For those new to the forecaster chart, here are some explanations: “O” (offense), which is on the left for each game, and “D” (defense), on the right, matchup ratings are based upon a scale from 1 (poor matchup) to 10 (excellent matchup) and are calculated using a formula that evaluates the team’s season-to-date statistics, their performance in home/road games depending on where the game is to be played, as well as their opponents’ numbers in those categories. The “Ratings” column lists the cumulative rating from 1 to 10 of that week’s offensive (“O”) and defensive (“D”) matchups.
In the notes below, the focus every week will be mainly on players that are available for potential use. Ownership below 50 percent of ESPN leagues is a good generalized cutoff. I’ll try to also include players below 10 percent ownership whenever possible to cater to deeper formats.
Philadelphia Flyers: The Flyers get the Vancouver Canucks, Columbus Blue Jackets, Detroit Red Wings and Montreal Canadiens next week. Claude Giroux has been grooving with Travis Konecny of late, but it’s Morgan Frost that has our attention. He’s been called up from the AHL and placed next to Giroux and Konecny on and off the power play. The result has been three points in two games and he’s a must-add based on the deployment. Sometimes the schedule and hot free-agent pickups align.
Tampa Bay Lightning: It’s Nikita Kucherov’s upper body and Steven Stamkos’ lower body as both stars have been knocked out of consecutive games for the Lightning. There’s no clear timetable for either of these guys, so approach next week with caution and opportunity. Anthony Cirelli has five points in his past three games, while Patrick Maroon and Yanni Gourde are getting ice time spikes in the absence of the stars.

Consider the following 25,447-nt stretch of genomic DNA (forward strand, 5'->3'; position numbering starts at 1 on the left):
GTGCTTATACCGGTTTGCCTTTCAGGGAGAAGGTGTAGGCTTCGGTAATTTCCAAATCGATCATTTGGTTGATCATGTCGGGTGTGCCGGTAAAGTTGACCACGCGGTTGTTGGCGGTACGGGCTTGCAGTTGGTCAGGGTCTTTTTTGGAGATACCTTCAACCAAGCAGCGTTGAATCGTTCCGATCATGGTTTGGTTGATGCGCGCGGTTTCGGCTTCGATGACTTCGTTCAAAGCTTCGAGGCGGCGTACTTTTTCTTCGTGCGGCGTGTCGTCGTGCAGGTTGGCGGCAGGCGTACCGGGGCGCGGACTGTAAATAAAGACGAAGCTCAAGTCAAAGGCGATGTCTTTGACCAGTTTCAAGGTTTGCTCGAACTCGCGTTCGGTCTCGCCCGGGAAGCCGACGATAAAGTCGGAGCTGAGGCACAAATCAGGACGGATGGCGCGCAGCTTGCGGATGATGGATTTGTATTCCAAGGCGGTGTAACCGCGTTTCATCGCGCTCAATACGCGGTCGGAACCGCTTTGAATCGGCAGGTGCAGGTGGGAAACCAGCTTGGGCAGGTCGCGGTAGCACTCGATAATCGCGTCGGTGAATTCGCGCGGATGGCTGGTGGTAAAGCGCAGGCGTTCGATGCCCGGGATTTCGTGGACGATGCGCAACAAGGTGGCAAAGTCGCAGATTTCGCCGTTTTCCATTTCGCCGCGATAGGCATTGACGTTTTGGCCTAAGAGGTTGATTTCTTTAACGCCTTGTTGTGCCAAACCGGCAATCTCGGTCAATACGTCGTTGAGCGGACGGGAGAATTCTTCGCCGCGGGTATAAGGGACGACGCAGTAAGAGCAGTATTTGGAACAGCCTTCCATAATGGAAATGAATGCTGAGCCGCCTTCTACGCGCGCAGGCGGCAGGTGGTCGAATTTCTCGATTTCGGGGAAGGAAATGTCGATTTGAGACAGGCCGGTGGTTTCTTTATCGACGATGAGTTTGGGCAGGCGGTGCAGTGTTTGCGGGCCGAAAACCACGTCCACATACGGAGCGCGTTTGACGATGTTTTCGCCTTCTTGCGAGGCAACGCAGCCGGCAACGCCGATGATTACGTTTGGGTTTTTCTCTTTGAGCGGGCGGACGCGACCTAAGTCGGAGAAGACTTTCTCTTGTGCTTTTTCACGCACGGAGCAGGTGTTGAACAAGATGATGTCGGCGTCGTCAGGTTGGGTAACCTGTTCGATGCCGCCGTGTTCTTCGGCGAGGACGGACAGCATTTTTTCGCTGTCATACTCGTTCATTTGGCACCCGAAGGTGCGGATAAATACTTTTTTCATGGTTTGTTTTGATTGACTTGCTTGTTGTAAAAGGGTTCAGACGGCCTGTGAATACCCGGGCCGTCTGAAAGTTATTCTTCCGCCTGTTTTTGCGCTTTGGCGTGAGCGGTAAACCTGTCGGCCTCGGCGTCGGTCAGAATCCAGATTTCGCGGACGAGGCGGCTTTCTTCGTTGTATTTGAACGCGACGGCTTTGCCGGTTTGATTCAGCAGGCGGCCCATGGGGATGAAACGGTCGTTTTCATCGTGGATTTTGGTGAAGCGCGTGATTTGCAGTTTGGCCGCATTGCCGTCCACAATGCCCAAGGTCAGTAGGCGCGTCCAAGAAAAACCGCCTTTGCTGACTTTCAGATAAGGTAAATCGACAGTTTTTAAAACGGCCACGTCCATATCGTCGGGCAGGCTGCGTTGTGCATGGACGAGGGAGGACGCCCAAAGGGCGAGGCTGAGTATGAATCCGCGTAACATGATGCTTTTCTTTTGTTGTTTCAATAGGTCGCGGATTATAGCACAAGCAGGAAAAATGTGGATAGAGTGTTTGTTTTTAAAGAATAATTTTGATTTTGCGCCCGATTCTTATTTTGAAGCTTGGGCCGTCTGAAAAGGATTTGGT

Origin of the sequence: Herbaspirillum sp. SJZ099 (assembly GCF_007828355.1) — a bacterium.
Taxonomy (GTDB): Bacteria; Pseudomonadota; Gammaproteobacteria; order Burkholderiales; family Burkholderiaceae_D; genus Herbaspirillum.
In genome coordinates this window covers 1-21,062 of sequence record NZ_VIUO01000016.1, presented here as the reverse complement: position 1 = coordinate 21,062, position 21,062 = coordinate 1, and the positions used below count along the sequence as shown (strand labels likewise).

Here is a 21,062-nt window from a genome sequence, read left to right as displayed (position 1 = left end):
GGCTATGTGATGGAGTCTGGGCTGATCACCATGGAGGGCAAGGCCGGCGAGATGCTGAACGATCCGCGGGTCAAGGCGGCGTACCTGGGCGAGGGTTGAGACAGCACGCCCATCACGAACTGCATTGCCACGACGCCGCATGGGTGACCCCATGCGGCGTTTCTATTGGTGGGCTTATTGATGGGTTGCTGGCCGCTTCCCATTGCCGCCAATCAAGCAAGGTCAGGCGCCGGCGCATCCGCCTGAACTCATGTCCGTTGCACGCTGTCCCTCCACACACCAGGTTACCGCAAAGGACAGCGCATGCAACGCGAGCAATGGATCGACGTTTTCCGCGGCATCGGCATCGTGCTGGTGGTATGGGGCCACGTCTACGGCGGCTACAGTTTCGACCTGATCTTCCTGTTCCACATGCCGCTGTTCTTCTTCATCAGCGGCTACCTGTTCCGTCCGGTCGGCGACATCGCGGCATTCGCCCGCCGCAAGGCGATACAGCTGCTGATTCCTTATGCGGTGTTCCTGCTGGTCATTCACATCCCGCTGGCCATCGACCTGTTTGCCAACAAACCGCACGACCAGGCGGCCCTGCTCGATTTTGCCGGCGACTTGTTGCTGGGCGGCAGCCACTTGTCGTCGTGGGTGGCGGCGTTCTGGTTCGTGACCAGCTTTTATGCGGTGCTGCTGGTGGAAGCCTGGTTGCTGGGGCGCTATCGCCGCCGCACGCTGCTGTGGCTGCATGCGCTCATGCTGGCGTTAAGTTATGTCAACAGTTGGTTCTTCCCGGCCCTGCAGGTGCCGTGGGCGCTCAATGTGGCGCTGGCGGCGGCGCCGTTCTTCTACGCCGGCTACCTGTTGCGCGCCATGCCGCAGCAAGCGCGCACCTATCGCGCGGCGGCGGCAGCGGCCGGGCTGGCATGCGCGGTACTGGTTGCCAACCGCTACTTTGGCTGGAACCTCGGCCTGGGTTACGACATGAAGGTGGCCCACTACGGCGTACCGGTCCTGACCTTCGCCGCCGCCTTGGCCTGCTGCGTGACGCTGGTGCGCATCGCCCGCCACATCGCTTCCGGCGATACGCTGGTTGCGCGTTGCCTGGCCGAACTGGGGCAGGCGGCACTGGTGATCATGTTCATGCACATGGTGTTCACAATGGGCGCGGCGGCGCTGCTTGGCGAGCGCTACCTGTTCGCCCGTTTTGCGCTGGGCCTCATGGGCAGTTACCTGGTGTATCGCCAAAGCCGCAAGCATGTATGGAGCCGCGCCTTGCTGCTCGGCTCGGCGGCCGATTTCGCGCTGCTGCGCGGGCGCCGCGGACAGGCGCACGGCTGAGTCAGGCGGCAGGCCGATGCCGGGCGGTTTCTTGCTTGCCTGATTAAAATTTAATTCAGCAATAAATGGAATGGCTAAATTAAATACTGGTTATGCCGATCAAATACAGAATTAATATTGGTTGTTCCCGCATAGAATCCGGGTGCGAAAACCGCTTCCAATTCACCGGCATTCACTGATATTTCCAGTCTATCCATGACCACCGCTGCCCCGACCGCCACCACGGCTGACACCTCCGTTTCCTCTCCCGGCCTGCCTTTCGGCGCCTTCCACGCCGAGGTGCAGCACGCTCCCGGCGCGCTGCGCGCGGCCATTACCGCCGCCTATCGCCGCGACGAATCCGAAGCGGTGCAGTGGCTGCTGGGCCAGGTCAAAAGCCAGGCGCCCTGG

Nick Suzuki, C, Montreal Canadiens: With Jonathan Drouin gone for up to eight weeks, Suzuki steps into a role as the team’s second-line pivot. He’s playing with Max Domi and Joel Armia at even strength and has a role locked down on the top power-play unit. Especially in leagues with daily roster moves, Suzuki is a great addition for next week. You can plug him in on Tuesday, Thursday and Sunday next week when the rest of your roster has the day off.
Ivan Barbashev, W, St. Louis Blues: Sammy Blais leaves a role in the Blues top six up for grabs as he is out for 10 weeks or more. Barbashev joined David Perron and Ryan O’Reilly on what is more or less the Blues top line. The Blues don’t have the best schedule next week and there are other players I’d be more excited about getting a chance in the top six, but Barbashev is there for the time being. Deeper leagues should at least monitor the situation.
Lars Eller, C, Washington Capitals: If Nicklas Backstrom’s injury bleeds into next week, Eller should get some run. He steps up a line to center T.J. Oshie and Jakub Vrana in Backstrom’s absence. When he filled in on the top six during Evgeny Kuznetsov’s suspension, Eller had three points in three games.